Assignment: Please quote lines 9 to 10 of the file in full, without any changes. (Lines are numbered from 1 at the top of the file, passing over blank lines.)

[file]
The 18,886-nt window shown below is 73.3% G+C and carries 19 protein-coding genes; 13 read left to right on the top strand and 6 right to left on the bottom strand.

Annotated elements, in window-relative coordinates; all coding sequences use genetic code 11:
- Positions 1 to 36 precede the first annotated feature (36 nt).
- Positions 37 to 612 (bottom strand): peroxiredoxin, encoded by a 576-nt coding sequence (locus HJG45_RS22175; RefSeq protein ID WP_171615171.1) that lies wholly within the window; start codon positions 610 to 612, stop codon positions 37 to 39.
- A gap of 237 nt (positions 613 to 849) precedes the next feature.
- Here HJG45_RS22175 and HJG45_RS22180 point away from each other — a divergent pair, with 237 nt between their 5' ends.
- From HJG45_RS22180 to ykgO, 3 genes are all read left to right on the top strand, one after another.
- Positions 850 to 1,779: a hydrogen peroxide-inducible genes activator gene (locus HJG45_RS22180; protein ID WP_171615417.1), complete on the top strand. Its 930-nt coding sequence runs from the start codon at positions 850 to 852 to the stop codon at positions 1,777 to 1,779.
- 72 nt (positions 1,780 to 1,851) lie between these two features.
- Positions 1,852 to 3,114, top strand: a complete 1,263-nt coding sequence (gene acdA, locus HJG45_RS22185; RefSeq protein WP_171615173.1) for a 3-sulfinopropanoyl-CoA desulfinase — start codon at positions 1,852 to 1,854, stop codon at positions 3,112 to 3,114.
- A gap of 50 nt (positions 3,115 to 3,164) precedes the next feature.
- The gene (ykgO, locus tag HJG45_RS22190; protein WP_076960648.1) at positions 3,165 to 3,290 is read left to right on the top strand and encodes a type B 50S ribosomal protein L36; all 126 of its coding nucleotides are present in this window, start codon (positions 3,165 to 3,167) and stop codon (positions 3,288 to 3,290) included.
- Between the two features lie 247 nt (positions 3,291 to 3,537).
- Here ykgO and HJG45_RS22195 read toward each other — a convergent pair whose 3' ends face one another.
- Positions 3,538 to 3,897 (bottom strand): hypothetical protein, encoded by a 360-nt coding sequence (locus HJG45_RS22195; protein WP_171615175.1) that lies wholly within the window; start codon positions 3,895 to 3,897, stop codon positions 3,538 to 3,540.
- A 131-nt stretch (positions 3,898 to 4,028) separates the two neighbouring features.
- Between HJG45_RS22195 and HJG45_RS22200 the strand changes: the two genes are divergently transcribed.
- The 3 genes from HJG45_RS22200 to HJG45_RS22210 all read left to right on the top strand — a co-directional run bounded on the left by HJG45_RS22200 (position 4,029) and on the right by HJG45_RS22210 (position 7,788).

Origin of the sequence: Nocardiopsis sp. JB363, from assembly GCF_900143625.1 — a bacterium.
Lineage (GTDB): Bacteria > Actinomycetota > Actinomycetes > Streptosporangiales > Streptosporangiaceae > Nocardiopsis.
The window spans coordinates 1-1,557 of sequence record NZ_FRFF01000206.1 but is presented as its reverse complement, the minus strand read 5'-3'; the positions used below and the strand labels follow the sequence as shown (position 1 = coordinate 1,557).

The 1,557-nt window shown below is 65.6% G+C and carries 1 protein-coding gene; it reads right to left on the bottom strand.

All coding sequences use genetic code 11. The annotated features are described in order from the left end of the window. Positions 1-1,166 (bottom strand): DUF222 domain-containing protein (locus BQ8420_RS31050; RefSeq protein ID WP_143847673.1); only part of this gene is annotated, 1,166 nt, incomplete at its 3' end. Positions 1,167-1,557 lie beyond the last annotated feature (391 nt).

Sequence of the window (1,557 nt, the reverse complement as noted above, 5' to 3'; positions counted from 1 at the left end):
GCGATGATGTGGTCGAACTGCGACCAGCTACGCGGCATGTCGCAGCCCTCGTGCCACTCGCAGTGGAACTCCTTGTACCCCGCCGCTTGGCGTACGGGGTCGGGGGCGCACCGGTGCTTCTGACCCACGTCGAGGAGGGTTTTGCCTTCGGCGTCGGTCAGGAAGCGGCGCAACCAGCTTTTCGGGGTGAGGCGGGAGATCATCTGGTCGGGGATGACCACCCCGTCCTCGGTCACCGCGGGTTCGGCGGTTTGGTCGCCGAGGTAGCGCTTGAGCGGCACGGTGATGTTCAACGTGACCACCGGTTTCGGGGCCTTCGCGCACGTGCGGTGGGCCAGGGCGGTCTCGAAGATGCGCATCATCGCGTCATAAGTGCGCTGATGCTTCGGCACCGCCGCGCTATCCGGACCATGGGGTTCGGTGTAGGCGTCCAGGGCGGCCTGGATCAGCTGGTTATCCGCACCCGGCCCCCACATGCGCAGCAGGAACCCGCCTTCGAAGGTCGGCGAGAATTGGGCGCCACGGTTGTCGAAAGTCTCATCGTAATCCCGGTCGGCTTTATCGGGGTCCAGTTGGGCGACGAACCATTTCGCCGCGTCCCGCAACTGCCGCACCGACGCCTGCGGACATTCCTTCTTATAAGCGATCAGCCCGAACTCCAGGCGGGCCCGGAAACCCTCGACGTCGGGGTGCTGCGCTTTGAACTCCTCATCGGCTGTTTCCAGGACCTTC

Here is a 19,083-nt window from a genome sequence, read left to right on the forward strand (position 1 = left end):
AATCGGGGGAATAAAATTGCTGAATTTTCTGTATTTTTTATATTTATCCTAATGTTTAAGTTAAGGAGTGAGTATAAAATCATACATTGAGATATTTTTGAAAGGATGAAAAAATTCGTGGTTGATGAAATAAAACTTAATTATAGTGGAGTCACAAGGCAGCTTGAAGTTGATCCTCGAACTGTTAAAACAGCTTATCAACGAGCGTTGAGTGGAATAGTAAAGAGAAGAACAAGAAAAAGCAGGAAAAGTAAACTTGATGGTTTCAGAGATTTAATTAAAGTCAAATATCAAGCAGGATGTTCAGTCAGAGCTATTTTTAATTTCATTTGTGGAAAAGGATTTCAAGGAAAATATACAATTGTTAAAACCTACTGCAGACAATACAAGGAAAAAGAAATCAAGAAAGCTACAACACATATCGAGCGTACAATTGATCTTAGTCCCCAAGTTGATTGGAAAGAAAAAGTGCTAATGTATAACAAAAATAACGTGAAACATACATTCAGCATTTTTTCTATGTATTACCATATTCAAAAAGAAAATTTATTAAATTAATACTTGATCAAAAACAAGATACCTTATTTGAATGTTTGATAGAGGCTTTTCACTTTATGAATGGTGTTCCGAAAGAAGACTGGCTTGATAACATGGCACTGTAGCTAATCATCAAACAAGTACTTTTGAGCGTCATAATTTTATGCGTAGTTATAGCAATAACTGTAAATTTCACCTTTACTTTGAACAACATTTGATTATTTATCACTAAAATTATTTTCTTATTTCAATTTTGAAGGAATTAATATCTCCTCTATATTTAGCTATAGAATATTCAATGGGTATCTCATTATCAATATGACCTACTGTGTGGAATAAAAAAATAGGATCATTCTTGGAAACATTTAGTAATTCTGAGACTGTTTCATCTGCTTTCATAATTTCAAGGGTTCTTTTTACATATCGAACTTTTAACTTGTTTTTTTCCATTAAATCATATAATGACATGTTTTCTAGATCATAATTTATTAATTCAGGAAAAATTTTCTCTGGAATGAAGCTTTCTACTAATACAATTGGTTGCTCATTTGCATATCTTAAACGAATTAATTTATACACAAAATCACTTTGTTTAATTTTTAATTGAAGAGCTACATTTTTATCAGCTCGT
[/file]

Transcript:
- 72 nt (positions 1,780 to 1,851) lie between these two features.
- Positions 1,852 to 3,114, top strand: a complete 1,263-nt coding sequence (gene acdA, locus HJG45_RS22185; RefSeq protein WP_171615173.1) for a 3-sulfinopropanoyl-CoA desulfinase — start codon at positions 1,852 to 1,854, stop codon at positions 3,112 to 3,114.